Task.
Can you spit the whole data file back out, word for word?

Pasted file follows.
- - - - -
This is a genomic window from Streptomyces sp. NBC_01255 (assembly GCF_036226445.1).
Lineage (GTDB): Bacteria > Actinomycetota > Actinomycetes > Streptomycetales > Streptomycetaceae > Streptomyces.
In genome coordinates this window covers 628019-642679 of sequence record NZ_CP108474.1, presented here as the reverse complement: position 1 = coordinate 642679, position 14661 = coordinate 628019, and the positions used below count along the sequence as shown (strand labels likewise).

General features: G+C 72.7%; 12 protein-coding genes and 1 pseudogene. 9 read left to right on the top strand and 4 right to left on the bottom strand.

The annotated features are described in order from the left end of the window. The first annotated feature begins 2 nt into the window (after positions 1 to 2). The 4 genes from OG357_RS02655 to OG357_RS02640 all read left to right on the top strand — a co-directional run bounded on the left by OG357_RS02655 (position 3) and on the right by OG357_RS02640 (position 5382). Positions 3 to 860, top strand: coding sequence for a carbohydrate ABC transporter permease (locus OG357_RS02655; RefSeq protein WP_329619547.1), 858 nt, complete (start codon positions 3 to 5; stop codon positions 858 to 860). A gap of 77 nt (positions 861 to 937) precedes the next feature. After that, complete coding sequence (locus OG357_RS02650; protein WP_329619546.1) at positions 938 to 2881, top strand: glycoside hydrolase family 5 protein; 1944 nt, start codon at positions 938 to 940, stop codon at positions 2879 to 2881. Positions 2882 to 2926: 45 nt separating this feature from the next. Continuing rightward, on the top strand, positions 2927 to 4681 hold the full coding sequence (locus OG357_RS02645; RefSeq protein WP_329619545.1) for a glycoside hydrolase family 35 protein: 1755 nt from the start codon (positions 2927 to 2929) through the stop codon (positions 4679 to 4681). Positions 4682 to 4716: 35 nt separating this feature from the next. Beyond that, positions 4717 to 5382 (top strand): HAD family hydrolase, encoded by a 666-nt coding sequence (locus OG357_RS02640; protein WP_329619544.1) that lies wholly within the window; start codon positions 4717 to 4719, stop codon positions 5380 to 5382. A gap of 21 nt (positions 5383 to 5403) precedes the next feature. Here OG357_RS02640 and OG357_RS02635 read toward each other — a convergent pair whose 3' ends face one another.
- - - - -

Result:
This is a genomic window from Streptomyces sp. NBC_01255 (assembly GCF_036226445.1).
Lineage (GTDB): Bacteria > Actinomycetota > Actinomycetes > Streptomycetales > Streptomycetaceae > Streptomyces.
In genome coordinates this window covers 628019-642679 of sequence record NZ_CP108474.1, presented here as the reverse complement: position 1 = coordinate 642679, position 14661 = coordinate 628019, and the positions used below count along the sequence as shown (strand labels likewise).

General features: G+C 72.7%; 12 protein-coding genes and 1 pseudogene. 9 read left to right on the top strand and 4 right to left on the bottom strand.

The annotated features are described in order from the left end of the window. The first annotated feature begins 2 nt into the window (after positions 1 to 2). The 4 genes from OG357_RS02655 to OG357_RS02640 all read left to right on the top strand — a co-directional run bounded on the left by OG357_RS02655 (position 3) and on the right by OG357_RS02640 (position 5382). Positions 3 to 860, top strand: coding sequence for a carbohydrate ABC transporter permease (locus OG357_RS02655; RefSeq protein WP_329619547.1), 858 nt, complete (start codon positions 3 to 5; stop codon positions 858 to 860). A gap of 77 nt (positions 861 to 937) precedes the next feature. After that, complete coding sequence (locus OG357_RS02650; protein WP_329619546.1) at positions 938 to 2881, top strand: glycoside hydrolase family 5 protein; 1944 nt, start codon at positions 938 to 940, stop codon at positions 2879 to 2881. Positions 2882 to 2926: 45 nt separating this feature from the next. Continuing rightward, on the top strand, positions 2927 to 4681 hold the full coding sequence (locus OG357_RS02645; RefSeq protein WP_329619545.1) for a glycoside hydrolase family 35 protein: 1755 nt from the start codon (positions 2927 to 2929) through the stop codon (positions 4679 to 4681). Positions 4682 to 4716: 35 nt separating this feature from the next. Beyond that, positions 4717 to 5382 (top strand): HAD family hydrolase, encoded by a 666-nt coding sequence (locus OG357_RS02640; protein WP_329619544.1) that lies wholly within the window; start codon positions 4717 to 4719, stop codon positions 5380 to 5382. A gap of 21 nt (positions 5383 to 5403) precedes the next feature. Here OG357_RS02640 and OG357_RS02635 read toward each other — a convergent pair whose 3' ends face one another.